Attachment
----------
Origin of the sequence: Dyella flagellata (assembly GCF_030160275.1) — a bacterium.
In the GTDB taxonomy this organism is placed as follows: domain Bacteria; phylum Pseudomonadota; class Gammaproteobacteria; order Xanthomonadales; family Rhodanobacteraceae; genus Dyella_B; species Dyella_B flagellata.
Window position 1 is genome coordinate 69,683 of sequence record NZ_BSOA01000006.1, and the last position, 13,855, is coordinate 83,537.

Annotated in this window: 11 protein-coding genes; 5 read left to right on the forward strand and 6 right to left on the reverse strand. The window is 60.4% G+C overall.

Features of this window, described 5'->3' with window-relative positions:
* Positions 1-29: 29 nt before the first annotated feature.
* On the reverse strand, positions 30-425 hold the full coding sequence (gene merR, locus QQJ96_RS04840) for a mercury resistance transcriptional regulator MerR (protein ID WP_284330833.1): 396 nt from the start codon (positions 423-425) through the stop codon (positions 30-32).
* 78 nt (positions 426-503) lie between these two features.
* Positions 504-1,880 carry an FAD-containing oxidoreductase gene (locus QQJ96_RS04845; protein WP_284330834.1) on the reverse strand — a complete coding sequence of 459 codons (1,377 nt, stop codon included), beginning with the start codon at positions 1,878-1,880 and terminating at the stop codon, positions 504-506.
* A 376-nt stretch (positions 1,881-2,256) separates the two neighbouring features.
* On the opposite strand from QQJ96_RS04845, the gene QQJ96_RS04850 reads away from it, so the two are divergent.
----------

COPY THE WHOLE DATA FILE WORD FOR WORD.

Origin of the sequence: Dyella flagellata (assembly GCF_030160275.1) — a bacterium.
In the GTDB taxonomy this organism is placed as follows: domain Bacteria; phylum Pseudomonadota; class Gammaproteobacteria; order Xanthomonadales; family Rhodanobacteraceae; genus Dyella_B; species Dyella_B flagellata.
Window position 1 is genome coordinate 69,683 of sequence record NZ_BSOA01000006.1, and the last position, 13,855, is coordinate 83,537.

Annotated in this window: 11 protein-coding genes; 5 read left to right on the forward strand and 6 right to left on the reverse strand. The window is 60.4% G+C overall.

Features of this window, described 5'->3' with window-relative positions:
* Positions 1-29: 29 nt before the first annotated feature.
* On the reverse strand, positions 30-425 hold the full coding sequence (gene merR, locus QQJ96_RS04840) for a mercury resistance transcriptional regulator MerR (protein ID WP_284330833.1): 396 nt from the start codon (positions 423-425) through the stop codon (positions 30-32).
* 78 nt (positions 426-503) lie between these two features.
* Positions 504-1,880 carry an FAD-containing oxidoreductase gene (locus QQJ96_RS04845; protein WP_284330834.1) on the reverse strand — a complete coding sequence of 459 codons (1,377 nt, stop codon included), beginning with the start codon at positions 1,878-1,880 and terminating at the stop codon, positions 504-506.
* A 376-nt stretch (positions 1,881-2,256) separates the two neighbouring features.
* On the opposite strand from QQJ96_RS04845, the gene QQJ96_RS04850 reads away from it, so the two are divergent.